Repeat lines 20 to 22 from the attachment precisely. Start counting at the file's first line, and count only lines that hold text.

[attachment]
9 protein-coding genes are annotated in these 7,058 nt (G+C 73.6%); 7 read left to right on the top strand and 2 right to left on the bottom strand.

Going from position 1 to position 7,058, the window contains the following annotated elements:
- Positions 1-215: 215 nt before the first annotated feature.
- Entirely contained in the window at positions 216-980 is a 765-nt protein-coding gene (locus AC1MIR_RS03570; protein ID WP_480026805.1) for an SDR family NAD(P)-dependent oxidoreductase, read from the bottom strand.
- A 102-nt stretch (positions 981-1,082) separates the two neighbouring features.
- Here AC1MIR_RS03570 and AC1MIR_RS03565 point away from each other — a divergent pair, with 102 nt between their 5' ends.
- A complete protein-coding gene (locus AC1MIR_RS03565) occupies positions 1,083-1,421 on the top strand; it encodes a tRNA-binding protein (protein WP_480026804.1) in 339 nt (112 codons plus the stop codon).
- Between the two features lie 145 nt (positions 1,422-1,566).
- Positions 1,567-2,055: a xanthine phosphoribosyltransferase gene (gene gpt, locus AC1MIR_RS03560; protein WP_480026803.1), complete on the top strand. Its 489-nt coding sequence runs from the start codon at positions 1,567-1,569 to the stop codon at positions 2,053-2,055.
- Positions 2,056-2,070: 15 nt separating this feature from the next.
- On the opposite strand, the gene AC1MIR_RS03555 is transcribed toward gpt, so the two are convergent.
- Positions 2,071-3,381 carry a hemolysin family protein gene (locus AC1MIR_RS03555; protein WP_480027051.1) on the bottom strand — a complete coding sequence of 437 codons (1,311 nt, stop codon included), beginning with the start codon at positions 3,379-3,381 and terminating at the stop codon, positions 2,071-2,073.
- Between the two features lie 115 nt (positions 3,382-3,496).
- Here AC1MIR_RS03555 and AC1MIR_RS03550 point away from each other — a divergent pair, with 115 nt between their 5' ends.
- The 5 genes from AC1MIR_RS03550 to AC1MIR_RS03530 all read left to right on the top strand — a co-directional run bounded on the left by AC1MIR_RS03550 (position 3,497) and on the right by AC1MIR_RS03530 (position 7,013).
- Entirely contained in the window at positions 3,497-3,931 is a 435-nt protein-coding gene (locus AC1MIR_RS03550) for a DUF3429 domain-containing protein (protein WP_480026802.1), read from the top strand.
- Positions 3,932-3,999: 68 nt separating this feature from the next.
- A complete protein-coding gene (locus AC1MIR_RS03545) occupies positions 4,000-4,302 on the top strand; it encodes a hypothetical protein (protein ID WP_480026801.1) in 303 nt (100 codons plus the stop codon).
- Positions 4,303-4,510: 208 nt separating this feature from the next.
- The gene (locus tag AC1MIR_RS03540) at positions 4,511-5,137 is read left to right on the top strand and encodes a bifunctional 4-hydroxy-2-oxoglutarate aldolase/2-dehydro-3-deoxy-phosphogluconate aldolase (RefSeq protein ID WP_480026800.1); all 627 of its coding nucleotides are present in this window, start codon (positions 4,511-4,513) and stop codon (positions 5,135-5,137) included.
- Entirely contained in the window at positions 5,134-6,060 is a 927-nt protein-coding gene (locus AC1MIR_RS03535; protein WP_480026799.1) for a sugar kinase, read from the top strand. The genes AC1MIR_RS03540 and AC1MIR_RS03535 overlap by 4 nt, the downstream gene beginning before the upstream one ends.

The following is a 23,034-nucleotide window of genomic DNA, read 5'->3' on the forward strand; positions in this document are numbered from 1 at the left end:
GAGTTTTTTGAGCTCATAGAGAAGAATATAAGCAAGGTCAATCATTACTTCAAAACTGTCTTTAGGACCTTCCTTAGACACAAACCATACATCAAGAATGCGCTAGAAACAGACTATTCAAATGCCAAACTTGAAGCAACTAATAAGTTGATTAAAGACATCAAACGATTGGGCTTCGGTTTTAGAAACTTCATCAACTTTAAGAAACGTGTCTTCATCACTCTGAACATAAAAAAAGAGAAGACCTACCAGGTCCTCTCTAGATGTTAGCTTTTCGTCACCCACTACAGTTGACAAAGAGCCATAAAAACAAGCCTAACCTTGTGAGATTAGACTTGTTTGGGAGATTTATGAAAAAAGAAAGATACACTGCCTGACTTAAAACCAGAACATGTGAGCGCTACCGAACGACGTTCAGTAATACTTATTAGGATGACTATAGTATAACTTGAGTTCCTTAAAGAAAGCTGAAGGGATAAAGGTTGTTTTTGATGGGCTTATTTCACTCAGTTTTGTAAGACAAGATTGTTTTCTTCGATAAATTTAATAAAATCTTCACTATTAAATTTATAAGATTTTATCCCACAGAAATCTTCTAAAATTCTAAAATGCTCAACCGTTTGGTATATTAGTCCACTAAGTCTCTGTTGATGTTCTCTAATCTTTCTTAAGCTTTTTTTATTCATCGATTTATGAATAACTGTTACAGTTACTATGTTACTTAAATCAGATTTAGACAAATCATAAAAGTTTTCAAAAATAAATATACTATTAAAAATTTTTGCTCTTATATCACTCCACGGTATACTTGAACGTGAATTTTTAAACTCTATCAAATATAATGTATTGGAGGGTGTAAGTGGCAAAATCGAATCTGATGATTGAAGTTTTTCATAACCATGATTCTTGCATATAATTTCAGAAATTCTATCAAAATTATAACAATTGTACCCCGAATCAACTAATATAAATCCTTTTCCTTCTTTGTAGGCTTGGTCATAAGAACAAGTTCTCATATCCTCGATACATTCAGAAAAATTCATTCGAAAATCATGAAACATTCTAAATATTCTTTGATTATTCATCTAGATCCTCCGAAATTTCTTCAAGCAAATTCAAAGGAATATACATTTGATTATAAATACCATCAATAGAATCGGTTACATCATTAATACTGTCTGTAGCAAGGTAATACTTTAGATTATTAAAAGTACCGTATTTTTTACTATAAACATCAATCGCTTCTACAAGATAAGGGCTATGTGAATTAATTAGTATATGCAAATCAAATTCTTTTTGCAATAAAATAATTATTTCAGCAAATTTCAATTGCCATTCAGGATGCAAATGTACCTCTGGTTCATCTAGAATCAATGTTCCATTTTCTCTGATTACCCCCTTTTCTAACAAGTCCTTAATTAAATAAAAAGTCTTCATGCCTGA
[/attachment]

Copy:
- The gene (locus tag AC1MIR_RS03540) at positions 4,511-5,137 is read left to right on the top strand and encodes a bifunctional 4-hydroxy-2-oxoglutarate aldolase/2-dehydro-3-deoxy-phosphogluconate aldolase (RefSeq protein ID WP_480026800.1); all 627 of its coding nucleotides are present in this window, start codon (positions 4,511-4,513) and stop codon (positions 5,135-5,137) included.
- Entirely contained in the window at positions 5,134-6,060 is a 927-nt protein-coding gene (locus AC1MIR_RS03535; protein WP_480026799.1) for a sugar kinase, read from the top strand. The genes AC1MIR_RS03540 and AC1MIR_RS03535 overlap by 4 nt, the downstream gene beginning before the upstream one ends.

The following is a 23,034-nucleotide window of genomic DNA, read 5'->3' on the forward strand; positions in this document are numbered from 1 at the left end: